Falling Asleep at the Wheel: Deadly Consequences
I could recite fact after fact about falling asleep at the wheel. I could tell you that according to a study done by the CDC that 1 in 25 drivers have admitted to falling asleep behind the wheel during the last 30 days. I could also tell you that according to the National Highway Traffic Safety Administration, they estimate that over 100,000 accidents each year are attributed to to drowsy driving and sleep deprivation. I could spew out fact after fact but facts are boring. They don’t tell us the faces behind the 100,000 people who are impacted by falling asleep at the wheel. Maybe you drive drowsy, exhausted from sleep deprivation, exhausted from a long day at work or from staying up all night with the baby. The truth is that everyone has days where they lack sleep. Late night party? Early morning meeting? Picking a friend up from the airport? Getting a call at 2:00 am to pick up a drunk relative? The list goes on…
The first time my life was impacted by drowsy driver was when my sister-in-law, Kelly, was involved in an accident. Kelly was driving to work early one morning on a freeway that was divided by a grass median. A driver coming home from a graveyard shift fell asleep, crossed the median and crashed head on into her car. Kelly was lucky - she lived. She walked away with her life but she also walked away with a broken leg and ankle. Seven years later, Kelly still has PTSD from the accident and her ankle never healed properly. One family dramatically impacted because of a person who was exhausted and sleep deprived decided to drive home. Often times we don’t feel like we have a choice or we may be embarrassed to call a friend or family member. Drowsy driving is the equivalent of drunk driving. It’s okay to admit that you are tired and you need help. You may feel you can combat drowsy driving by rolling down the window, grabbing a red bull and riding it out. You may think that your choices will only impact yourself - until they don’t. 91 people died on Utah roads this summer due to drowsy driving from fatigue or distracted driving from cell phones. Reality check: drive drowsy and killing someone equals jail time. It’s a deadly consequence for the receiving person and a lifetime of guilt for you.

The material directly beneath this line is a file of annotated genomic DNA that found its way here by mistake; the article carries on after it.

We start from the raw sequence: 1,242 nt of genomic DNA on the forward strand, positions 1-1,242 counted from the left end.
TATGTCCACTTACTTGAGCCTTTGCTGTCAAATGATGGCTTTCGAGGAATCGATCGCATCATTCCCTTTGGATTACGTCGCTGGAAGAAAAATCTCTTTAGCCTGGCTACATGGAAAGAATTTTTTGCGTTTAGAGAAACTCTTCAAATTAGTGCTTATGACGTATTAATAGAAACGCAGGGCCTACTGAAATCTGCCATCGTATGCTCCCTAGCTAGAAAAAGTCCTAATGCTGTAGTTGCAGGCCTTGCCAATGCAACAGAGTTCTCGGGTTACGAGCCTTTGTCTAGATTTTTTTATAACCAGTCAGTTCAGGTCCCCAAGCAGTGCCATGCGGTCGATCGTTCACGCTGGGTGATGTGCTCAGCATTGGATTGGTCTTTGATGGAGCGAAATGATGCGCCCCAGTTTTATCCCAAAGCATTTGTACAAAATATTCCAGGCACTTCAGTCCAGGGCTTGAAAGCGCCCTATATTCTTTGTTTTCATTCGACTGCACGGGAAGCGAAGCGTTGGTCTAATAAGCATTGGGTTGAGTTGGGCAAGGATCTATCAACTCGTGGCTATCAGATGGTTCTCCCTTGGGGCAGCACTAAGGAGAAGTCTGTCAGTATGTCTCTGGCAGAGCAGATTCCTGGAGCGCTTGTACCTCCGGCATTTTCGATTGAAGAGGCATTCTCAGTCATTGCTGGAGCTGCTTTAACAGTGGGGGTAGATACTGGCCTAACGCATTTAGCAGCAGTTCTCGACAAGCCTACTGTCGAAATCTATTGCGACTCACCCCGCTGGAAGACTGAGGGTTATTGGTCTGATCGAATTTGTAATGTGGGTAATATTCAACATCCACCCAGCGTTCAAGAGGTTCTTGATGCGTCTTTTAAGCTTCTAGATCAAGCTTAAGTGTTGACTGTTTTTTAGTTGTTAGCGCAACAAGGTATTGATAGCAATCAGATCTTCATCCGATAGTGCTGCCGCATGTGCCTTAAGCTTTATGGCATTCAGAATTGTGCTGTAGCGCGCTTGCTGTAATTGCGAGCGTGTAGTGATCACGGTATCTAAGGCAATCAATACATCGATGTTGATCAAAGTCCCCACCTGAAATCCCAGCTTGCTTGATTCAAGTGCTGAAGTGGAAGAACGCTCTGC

You may think that the real culprits of distracted driving and drowsy driving are not the every day population zipping from one place to another but are long haul truck drivers. In a recent high profile sleep deprived accident, Kevin Roper, truck driver for Walmart, recently hit comedian Tracy’s Morgan limo bus, injuring four people and killing one person. This has brought recent scrutiny of professional truck drivers that commute long haul. These professional drivers are not the culprits. Fatigue related accidents are the result of every day, sleep deprived people. Look no further than a car near you. Truck drivers are highly trained, professional drivers that can literally drive circles around the every day driver. According to the National Highway Transportation Safety Administration, large trucks accounted for only 13% of all passenger related deaths.
When all is said and done, please remember that drowsy driving spans across all walks of life, all socioeconomic positions, all genders, all ages and all personalities. Don’t deceive yourself by thinking it couldn’t happen to you. Just don’t. Don’t go down that path. If you are tired, call someone. Call a friend or family member. Pull the car over somewhere safe and lock you doors. Recline your seat and sleep. There is no appointment, no party, no job that is worth your life or the life of the person driving next to you. Combat drowsy driving.